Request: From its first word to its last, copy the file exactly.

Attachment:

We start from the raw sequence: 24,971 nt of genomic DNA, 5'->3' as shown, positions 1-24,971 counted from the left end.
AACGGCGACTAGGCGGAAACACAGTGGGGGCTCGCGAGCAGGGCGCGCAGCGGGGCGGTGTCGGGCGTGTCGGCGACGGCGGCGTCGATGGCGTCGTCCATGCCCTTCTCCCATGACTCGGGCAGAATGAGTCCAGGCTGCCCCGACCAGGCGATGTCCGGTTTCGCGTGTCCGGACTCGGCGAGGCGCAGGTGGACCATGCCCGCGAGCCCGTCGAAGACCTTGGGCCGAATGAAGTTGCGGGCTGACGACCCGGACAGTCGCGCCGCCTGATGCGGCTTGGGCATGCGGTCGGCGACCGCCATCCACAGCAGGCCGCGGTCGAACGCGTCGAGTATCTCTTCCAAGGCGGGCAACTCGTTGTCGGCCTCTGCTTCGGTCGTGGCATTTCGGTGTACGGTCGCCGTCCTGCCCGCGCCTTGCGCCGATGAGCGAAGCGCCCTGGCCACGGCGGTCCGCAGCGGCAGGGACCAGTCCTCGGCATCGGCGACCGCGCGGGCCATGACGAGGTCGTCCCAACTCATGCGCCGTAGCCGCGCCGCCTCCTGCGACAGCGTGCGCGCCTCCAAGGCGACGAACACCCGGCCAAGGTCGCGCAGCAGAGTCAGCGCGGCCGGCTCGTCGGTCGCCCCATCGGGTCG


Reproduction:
We start from the raw sequence: 24,971 nt of genomic DNA, 5'->3' as shown, positions 1-24,971 counted from the left end.
AACGGCGACTAGGCGGAAACACAGTGGGGGCTCGCGAGCAGGGCGCGCAGCGGGGCGGTGTCGGGCGTGTCGGCGACGGCGGCGTCGATGGCGTCGTCCATGCCCTTCTCCCATGACTCGGGCAGAATGAGTCCAGGCTGCCCCGACCAGGCGATGTCCGGTTTCGCGTGTCCGGACTCGGCGAGGCGCAGGTGGACCATGCCCGCGAGCCCGTCGAAGACCTTGGGCCGAATGAAGTTGCGGGCTGACGACCCGGACAGTCGCGCCGCCTGATGCGGCTTGGGCATGCGGTCGGCGACCGCCATCCACAGCAGGCCGCGGTCGAACGCGTCGAGTATCTCTTCCAAGGCGGGCAACTCGTTGTCGGCCTCTGCTTCGGTCGTGGCATTTCGGTGTACGGTCGCCGTCCTGCCCGCGCCTTGCGCCGATGAGCGAAGCGCCCTGGCCACGGCGGTCCGCAGCGGCAGGGACCAGTCCTCGGCATCGGCGACCGCGCGGGCCATGACGAGGTCGTCCCAACTCATGCGCCGTAGCCGCGCCGCCTCCTGCGACAGCGTGCGCGCCTCCAAGGCGACGAACACCCGGCCAAGGTCGCGCAGCAGAGTCAGCGCGGCCGGCTCGTCGGTCGCCCCATCGGGTCG